Joland has a very modernised transport system for a nation of its small size. Joland has a high level of car ownership per capita, with roughly 593 vehicles per 1000 people. Citizens must either specially import vehicles to the island, or purchase them at one of the islands three car dealerships. Vehicles are taxed on the amount of Carbon Dioxide they produce, however many people accept high taxes for large vehicles as they are necessary for getting around the island during Winter. 

There is over 120 km of paved streets on the island. The main road, the Island Ring Road, or Hringavęgr, also called Route 1, circles the island along its coastline connecting all of its districts and settlements together. The fully paved road was completed in 1953. The only other major road on the island is Route 2, which runs across the north of the island connecting the coast to the inland Geothermal Powerplant and the Jolavellgąðr National Park in the uninhabited interior of the island. It takes roughly an hour to drive around the entire island once. There is a regular hourly bus service operated by JolBųs a state owned company, which runs both Clockwise and Anticlockwise around the island. 

The main way of getting into Joland, is the International Airport, located in the Sigrųnabræðja District in the south east of the island. The airport provides regular flights to Europe, mostly Scandinavian countries, and Iceland. Joland's national airline, Jolandair, was formed in 1968, and became the flagcarrier in 1980. 


Joland provides 100% of its own energy needs domestically, from entirely renewable sources. The island's only powerplant, the Jolavell Geothermal Power Plant was constructed in 1956, replacing the old Coal Power Plant which was closed and demolish. The Geothermal Power Plant employs roughly 5% of the population, making it one of the largest single employers on the island. The powerplant taps into the Geothermal Spring underneath the island caused by the Jolavell Volcano. Formerly, there have been proposals to increase the amount of electricity produced on the island, by the use of wave generators.

The energy sector in Joland is entirely state-owned, and managed by Landsotferði. The fully state owned company is answerable to the government of the Joland, and is also responsible for the management of fuels on the island, managing all petrol stations and domestic energy supply and utilities on the island. 



Science and Technology


Media in Joland is diverse for a nation of its small size. There is one daily newspaper, Dagrfręttr and one weekly newspaper, the Eyfręttr. In addition, there are several periodicals on the island, including Eyþenðans (Island Culture) and Tiðąrið. 

The public broadcaster, Rįkisonvarði (RSV) is 100% owned by the Jolandic governemnt, and broadcasts two radio stations, Ųtvarð 1 and Ųtvarð 2, and one television channel, Sonvarð 1 (TV1), commonly known as Channel 1. Channel 1 reaches every home on the island and broadcasts a mix of cultural programming, news, and entertainment including important programming. Other than the public broadcaster, there is one other domestically produced television channel, Þver2, which mostly broadcasts imported programming.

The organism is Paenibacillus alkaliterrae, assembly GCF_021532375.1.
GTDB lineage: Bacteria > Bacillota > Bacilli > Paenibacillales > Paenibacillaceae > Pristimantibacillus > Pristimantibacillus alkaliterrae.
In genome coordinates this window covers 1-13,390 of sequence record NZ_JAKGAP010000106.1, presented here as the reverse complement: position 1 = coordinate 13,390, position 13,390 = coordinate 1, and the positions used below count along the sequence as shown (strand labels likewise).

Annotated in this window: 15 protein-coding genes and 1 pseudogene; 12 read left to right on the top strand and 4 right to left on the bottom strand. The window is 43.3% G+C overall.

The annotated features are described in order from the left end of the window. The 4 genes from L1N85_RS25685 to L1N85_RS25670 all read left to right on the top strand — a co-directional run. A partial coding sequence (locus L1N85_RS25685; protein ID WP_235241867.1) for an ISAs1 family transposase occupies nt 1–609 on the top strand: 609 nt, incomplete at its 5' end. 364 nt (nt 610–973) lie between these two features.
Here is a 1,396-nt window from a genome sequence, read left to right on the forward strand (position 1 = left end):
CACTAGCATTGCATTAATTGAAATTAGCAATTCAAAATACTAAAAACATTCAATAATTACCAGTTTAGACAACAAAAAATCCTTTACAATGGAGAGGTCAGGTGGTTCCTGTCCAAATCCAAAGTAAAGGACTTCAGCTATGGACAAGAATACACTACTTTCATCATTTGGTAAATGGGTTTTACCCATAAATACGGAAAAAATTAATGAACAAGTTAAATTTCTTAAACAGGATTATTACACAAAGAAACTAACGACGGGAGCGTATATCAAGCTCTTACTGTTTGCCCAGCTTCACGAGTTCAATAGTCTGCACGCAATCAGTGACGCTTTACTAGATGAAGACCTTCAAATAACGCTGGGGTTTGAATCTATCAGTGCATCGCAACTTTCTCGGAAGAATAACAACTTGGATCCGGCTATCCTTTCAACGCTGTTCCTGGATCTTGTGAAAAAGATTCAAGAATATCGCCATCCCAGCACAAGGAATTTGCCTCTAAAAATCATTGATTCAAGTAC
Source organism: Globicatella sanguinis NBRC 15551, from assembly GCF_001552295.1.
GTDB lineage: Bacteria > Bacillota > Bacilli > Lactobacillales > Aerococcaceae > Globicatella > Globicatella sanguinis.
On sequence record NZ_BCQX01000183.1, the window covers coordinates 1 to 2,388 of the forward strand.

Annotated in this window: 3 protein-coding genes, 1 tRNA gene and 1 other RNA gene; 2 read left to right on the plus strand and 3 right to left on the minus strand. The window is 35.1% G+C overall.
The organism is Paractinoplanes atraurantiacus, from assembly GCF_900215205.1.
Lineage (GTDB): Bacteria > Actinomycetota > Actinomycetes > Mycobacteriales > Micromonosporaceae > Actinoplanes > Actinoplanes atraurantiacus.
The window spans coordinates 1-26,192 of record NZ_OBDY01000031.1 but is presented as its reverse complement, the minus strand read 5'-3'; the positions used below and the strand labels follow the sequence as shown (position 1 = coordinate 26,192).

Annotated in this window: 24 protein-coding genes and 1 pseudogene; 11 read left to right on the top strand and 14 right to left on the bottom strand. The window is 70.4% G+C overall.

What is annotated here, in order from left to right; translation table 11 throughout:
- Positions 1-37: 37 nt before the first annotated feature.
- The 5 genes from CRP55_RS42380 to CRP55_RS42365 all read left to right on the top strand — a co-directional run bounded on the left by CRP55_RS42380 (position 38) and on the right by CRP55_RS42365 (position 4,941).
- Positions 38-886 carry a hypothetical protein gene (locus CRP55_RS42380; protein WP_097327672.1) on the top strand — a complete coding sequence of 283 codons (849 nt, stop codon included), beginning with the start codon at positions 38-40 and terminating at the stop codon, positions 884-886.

Population Statistics

As of 2014, the total population of Joland is 11,365, and the island has a population density of 240/km, over 47 km squared. The GDP Per Capita of Joland is $30,769, and the average monthly wage is $3,876. The island has an umemployment rate of less than 1%, and less than 1% live below the poverty line. 

The island has a fertility rate of 1.9, and a death rate of 11.17 per 1000. Most families opt to have one child, who usually stays at home until after University. Literacy Rate exceeds 100%, and over 65% of the population have achieved the equivalent of a Bachelors Degree due to the nature of free university education on the island, leading to a highly qualified workforce. 

99% of the population of the island are native Jolandic people. The second largest ethnicity on the island are Danish People, who make up 0.4%, followed by Icelandic at 0.2% and British at 0.1% followed by lastly Polish at 0.1%. 


The official language is Jolandic, following the Act of Parliament in 1995. Jolandic is a North Germanic Language, closely related to both Icelandic and Faroese. It is a descendant of the Old Norse Dialect spoken by settlers on the island after the 8th century. Due to the island's relative isolation, the language has not evolved greatly from its Old Norse roots. 

Following Jolandic, the second most spoken language on the island is English. Over 70% of the population claim to be able to speak English fluently, however English is only used by roughly 8% of the population in daily life. After English, the second most spoken non-native language is Danish, spoken by 14% of the population. Schools on the island are required to teach two foreign languages, and many teach three. The most common foreign languages taught are English, Danish, German, and Mandarin.